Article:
The Sustainability of Japanese and EU Agricultural Policies
John de Boer (University of Tokyo & GLOCOM Platform)
Franz Fischler, Member of the European Commission responsible for Agriculture, Rural Development and Fisheries, will visit Japan between 26-27 July in order to attend the "5th Quint Agricultural Ministerial Meeting" to be held in Nara. The five members of the Quint group are the EU, Japan, the United States, Australia and Canada. In addition to attending the meeting, Commissioner Fischler will deliver a major policy speech before the Central Union of Japanese Agricultural Co-operatives (JA) on the theme of "Japan and the European Union: Partnership for Success".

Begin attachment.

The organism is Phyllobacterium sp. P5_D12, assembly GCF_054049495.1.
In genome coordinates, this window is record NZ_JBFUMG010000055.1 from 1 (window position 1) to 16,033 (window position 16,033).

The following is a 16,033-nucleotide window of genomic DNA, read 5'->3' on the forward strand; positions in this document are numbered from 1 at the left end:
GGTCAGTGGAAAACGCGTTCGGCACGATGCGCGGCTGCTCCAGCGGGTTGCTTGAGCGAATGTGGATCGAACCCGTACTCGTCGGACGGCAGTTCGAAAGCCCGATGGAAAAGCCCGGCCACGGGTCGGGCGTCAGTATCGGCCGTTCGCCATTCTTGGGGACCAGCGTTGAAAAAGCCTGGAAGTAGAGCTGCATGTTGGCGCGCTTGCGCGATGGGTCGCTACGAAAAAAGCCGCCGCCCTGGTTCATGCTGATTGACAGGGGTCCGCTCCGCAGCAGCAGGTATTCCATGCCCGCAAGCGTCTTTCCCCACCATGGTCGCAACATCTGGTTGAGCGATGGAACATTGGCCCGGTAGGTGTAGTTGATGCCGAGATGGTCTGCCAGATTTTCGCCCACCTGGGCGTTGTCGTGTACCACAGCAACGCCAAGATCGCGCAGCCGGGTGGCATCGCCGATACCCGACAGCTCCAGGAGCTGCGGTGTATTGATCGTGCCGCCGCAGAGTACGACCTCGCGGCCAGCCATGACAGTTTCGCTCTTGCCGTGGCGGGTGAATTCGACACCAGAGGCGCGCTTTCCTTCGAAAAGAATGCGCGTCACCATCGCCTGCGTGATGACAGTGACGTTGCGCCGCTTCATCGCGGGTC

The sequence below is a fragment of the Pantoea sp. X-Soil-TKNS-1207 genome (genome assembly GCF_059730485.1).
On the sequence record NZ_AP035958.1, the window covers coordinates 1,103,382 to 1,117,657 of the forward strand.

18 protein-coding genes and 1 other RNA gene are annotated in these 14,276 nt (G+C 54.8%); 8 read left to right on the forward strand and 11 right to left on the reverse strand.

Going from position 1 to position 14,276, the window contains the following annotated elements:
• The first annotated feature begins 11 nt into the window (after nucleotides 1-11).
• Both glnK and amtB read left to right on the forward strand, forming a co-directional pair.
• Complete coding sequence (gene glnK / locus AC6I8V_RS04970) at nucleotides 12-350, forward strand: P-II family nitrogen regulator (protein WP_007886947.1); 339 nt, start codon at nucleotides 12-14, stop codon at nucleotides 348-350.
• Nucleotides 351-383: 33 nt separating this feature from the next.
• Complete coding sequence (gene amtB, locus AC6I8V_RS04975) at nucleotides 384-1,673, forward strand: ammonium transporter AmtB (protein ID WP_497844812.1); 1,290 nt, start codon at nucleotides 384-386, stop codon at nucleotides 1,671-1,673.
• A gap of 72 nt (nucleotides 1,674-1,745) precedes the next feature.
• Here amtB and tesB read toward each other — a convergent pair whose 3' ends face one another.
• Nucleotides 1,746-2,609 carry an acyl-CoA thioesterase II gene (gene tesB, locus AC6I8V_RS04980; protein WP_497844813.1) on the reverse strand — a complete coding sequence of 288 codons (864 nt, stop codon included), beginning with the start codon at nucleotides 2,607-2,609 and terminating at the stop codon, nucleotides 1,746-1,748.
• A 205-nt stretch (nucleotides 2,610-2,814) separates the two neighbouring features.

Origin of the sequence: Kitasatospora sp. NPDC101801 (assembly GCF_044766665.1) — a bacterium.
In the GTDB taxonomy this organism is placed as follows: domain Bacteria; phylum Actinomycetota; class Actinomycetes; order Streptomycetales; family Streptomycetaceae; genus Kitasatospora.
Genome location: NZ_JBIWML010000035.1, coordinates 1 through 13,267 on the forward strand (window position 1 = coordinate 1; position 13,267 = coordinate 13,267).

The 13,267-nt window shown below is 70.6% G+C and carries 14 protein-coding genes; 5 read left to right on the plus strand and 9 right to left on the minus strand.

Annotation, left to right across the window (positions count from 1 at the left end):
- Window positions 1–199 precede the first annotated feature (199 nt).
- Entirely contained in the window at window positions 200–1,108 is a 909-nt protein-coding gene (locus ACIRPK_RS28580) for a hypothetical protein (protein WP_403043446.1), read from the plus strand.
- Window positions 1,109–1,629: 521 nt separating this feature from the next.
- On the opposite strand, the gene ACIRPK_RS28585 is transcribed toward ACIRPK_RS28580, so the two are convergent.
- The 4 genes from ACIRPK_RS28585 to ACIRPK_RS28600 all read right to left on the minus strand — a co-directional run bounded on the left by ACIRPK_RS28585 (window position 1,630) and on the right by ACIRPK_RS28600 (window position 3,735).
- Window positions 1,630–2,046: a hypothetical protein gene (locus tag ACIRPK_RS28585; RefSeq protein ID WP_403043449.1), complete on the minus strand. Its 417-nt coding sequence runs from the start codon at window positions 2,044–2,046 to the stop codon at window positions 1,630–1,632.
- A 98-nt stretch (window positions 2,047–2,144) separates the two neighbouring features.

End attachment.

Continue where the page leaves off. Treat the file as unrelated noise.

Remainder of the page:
Ever since the last WTO ministerial round in Doha both the EU and Japan have come under intense international pressure to reform their highly protectionist oriented agricultural policies. In the past, the two have often joined hands to defend their practices that support farmers with millions of dollars in subsidies citing reasons such as food security and multifunctionality. This pattern is likely to be repeated in the upcoming agriculture ministerial meeting as both try to ward off criticisms from highly competitive farm producers such as Canada and Australia. Complicating matters even further is the fact that both governments are facing severe budgetary constraints. In light of this, many are asking whether or not current EU and Japanese agricultural practices are sustainable. This week's EU report seeks to provide a background to the debate concerning the sustainability of EU and Japanese agricultural policies with the objective of giving our readers insight into what is about to unfold in Nara over the next several days.